The best and brightest welcome? Home Office asks Canary Wharf couple to move to China
The Home Office told a British IT expert from Canary Wharf that he would have to move to China and live with his doctoral student girlfriend’s family in Shanghai, after her visa application was rejected.
Robert Evans, 30, from Aberdeen met his girlfriend, Lisa Li, 31, from Shanghai, when he was studying for a masters in computer science at the University of Edinburgh eight years ago.
Today, Li is completing a doctorate at the University of York, while Evans is vice president of Citi at Canary Wharf.
However, the couple’s future in the UK is now up in the air, after the Home Office rejected Li’s application for an ‘unmarried partner’ visa, after a long eight-month wait, on the grounds that the couple do not live together – even after Li’s father, a factory owner in the Chinese city of Wenzhou, put down a deposit for the couple to buy an apartment together in Canary Wharf.
“The Best and the Brightest”
The decision comes after UK Home Secretary Priti Patel said the UK would be ‘ready to welcome the world’s best and brightest’ as she set out her vision for the policy. UK post-Brexit immigration.
After Evans appealed the decision, on the grounds that it would deprive him of his right to family life under the European Convention on Human Rights, the Home Office suggested Evans simply move out in China and to live with her partner’s family.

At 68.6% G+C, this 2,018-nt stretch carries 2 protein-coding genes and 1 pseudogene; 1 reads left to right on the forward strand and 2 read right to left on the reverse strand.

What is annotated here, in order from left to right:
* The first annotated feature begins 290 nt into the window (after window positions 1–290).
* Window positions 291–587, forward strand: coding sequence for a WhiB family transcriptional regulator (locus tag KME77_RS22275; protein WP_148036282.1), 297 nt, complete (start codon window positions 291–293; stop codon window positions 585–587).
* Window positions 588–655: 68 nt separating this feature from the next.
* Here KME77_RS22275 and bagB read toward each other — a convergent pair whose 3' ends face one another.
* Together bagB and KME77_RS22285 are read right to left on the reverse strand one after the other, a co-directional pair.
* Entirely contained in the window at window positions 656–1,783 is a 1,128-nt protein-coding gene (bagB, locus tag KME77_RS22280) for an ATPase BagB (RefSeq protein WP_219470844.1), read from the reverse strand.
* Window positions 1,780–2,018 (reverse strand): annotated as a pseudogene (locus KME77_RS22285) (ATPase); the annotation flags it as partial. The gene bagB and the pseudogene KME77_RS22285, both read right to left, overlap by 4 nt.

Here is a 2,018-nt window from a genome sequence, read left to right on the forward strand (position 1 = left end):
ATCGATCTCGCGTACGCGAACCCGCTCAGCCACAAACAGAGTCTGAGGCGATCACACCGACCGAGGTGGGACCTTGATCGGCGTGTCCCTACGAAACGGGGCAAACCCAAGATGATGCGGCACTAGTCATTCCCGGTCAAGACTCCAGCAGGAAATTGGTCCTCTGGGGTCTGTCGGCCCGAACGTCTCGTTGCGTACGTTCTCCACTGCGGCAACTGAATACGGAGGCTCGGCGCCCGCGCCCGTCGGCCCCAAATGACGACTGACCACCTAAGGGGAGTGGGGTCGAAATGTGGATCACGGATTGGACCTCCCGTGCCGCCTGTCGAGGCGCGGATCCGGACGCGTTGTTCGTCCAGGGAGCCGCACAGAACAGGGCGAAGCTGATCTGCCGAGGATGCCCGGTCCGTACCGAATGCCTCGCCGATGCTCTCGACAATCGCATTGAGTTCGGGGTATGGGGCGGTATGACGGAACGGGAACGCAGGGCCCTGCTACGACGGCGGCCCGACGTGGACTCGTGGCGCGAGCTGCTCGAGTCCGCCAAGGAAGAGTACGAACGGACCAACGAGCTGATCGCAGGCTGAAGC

The recommendation comes as non-Chinese nationals living in the UK remain banned from China, due to Covid-19.
Now Li just hopes to renew her student visa. Speaking to City AM, the Home Office said Li should be able to stay in the country while she makes her appeal. However, Evans said the appeals process is now hampering Li’s efforts to renew his student visa.
The dilemma comes as Li’s original student visa has now expired, meaning she risks becoming an ‘overstayer’ if she withdraws her appeal against the Interior Ministry’s decision.
The expiration of Li’s student visa came as the couple waited eight months for a response from the Interior Ministry, completing a process that was expected to take just eight weeks.
Talk to AM City., Evans said withdrawing the appeal would also jeopardize Li’s eligibility for indefinite leave, which would require him to legally reside in the UK for a continuous period of ten years. To date, Li has lived in Britain for eight years continuously.
The bureaucratic nightmare comes as the couple have already paid thousands of pounds in fees to the Home Office. The process of applying for a new student visa will cost thousands of pounds more, Evans said.
“We believe we have been treated very unreasonably by the Home Office, and paying them more would be infuriating to say the least,” Evans told City AM. “If the rules are against you, there’s nothing you can do about it.”